1. Between Others: Great leaders don’t just know how to develop a strong rapport with other people; they know how to create connections between other people. You can probably think of a leader who has a great relationship with almost everyone in the organization, but those people don’t necessarily have great relationships with one another. It’s for this reason that we built the Passionate Culture Dichotomy model in our Passionate Leadership book. It shows the distinction between high functioning schools with a dynamic work culture (high trust) from those that suffer from isolation (low trust).
A Passionate Leadership Culture

This layer of trust-building creates true team spirit. When leaders don’t have this skill, they often don’t understand why the team isn’t functioning well despite their positive rapport with each individual. The most effective way to build relationships between others is to use active affirmations. We can create collective efficacy by communicating the mastery experiences that we observe the members of our team having and verbally recognizing them in front of others (especially when they’re not around to hear our praise). 

  1. Restored Between Others: Disagreement, strife, and discord will inevitably occur between two or more people on your team. If it’s not addressed quickly and directly, a minor dissension can easily grow into a deep animosity and the inability to work well together. The key to rebuilding trust is by having what we call Empathy-Centered Conversations (ECCs). ECCs are facilitated by the leader when two people aren’t getting along. The basis of the argument is likely a lack of perspective so the conversation is meant for the leader to reveal to each party the other person’s outlook about the situation that occurred. Leaders are reluctant to engage in this way for fear that they’ll make the situation worse. They either hope that the situation will resolve itself or they believe it to be a function of human resources. But that’s not helpful. ECCs are designed to get at the heart of a problem for everyone involved to see and hear a point-of-view other than their own. Leaders who are skilled at ECCs and employ the tenets of C.A.L.M. are good listeners and use effective techniques to restore relationships. 

  1. On A Team: Team dynamics can be intense, especially among A-players. School leadership teams are typically composed of the best and most senior teachers. These folks are both highly effective in their classrooms and socially powerful in the school. It can be tricky to congeal a team of diverse tough-minded people, but that’s exactly what you want surrounding you when things get tough or when you’re trying to change a culture. We like Blanchard’s model for the ABCDs of trust on a team (depicted below). It’s a good test for if the right people are on your leadership team or if you need to replace one or two people like we learned from Katherine in Lencioni’s fable about teamwork. If any of your people are consistently unable to serve with competence, lacking in believability or integrity, seeming to not care about people, or unreliable in their role, you need to switch out that team member. It’s not easy, but it’s necessary, and we see it all the time where school leaders hang on to steering committee members who fail at one of these four pivotal characteristics of trust.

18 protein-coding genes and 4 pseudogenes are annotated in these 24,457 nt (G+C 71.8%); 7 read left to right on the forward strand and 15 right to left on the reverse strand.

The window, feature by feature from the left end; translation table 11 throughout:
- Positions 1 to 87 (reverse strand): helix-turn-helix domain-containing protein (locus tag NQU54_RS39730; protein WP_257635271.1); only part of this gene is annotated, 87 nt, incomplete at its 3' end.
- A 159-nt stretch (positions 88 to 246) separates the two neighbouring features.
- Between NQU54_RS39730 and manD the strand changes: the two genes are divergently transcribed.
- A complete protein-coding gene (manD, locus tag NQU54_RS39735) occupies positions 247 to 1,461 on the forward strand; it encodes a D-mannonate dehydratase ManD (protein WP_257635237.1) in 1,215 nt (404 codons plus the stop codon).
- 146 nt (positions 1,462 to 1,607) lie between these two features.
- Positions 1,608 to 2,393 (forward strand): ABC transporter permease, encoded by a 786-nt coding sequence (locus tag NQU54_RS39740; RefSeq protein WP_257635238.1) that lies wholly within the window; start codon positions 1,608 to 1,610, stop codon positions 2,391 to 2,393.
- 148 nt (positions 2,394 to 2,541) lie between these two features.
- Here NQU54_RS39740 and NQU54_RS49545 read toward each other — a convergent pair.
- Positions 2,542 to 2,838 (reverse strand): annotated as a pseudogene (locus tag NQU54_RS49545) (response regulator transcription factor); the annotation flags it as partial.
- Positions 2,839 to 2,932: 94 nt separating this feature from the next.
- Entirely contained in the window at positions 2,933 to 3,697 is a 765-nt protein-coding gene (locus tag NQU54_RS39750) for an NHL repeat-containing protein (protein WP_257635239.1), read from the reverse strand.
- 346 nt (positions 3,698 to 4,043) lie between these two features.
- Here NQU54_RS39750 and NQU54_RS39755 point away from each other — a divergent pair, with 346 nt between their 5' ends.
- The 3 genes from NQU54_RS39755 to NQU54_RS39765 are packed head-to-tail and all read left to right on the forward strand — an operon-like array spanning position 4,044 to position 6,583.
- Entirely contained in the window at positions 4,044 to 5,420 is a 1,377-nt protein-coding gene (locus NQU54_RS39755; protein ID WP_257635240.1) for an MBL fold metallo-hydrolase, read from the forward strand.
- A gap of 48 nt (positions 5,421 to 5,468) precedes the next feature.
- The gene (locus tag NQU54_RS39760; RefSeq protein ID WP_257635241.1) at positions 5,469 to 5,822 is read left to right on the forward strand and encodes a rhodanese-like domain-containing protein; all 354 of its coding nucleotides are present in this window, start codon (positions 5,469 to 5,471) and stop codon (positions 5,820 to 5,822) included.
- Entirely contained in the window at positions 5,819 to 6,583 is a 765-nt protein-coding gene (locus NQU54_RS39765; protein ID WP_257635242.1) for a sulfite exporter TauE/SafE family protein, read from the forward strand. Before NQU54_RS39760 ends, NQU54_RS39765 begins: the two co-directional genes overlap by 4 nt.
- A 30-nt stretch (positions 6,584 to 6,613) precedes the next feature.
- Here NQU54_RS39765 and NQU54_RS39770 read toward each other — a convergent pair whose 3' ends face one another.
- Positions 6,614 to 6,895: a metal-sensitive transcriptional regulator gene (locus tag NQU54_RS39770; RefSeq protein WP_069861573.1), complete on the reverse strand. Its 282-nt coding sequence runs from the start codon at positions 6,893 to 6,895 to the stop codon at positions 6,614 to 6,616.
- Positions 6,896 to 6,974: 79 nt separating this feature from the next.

1. Restored On A Team: Because your leadership team members are all dominant in one way or another outside of the team meeting, they can be unintentionally off-putting to one another when the team gathers. For teams, trust is almost never static. It’s either strengthening or weakening, flowing in one direction or another at all times. Scientists have demonstrated that trust is biological. Having it or not stems from a chemical reaction in the brain that prompts or diminishes trust. If your team’s trust is low, it’s likely because there’s either too much testosterone pumping in the veins of your teammates during a meeting or not enough oxytocin. Sparing you the actual science, theory of mind is one activity that supports team empathy when trust is fragile. It’s simple but effective. One team member poses a problem that they’re having with their department (or the leader exposes one), and you go around the table whereby each person starts with this sentence stem: “If I were going to tackle that, I would do it this way…” Not only does this harmonize our intentions as a group, it also coordinates our behaviors over time. The impact is that we all start to react similarly to problems. It’s far better to work on group-think than group distrust.